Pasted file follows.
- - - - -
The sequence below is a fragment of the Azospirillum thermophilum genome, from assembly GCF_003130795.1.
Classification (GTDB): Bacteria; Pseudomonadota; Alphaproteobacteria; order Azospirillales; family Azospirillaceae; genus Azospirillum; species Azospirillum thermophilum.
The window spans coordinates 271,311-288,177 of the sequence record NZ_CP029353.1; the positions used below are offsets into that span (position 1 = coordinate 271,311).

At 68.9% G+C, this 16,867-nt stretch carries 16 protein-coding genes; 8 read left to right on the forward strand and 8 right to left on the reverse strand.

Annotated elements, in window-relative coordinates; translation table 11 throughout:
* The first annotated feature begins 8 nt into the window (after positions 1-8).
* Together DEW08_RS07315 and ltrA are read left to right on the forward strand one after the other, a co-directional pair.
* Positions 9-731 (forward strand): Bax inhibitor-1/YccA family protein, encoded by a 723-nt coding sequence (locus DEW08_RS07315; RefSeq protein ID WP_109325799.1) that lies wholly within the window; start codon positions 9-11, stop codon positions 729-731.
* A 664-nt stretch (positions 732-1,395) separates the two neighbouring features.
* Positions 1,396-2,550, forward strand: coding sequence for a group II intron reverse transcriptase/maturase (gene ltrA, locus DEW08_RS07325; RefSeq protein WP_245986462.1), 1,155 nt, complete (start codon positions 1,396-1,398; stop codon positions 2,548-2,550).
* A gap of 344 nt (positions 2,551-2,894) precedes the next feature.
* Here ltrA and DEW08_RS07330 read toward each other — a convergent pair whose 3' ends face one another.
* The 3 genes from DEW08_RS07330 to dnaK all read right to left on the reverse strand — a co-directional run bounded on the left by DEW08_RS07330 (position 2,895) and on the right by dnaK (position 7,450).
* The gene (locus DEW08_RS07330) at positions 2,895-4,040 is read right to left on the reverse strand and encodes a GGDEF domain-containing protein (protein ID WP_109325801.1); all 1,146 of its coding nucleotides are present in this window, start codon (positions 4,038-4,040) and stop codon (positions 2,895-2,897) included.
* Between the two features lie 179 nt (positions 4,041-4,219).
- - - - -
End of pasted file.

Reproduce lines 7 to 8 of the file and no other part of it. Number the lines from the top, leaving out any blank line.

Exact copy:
* Together DEW08_RS07315 and ltrA are read left to right on the forward strand one after the other, a co-directional pair.
* Positions 9-731 (forward strand): Bax inhibitor-1/YccA family protein, encoded by a 723-nt coding sequence (locus DEW08_RS07315; RefSeq protein ID WP_109325799.1) that lies wholly within the window; start codon positions 9-11, stop codon positions 729-731.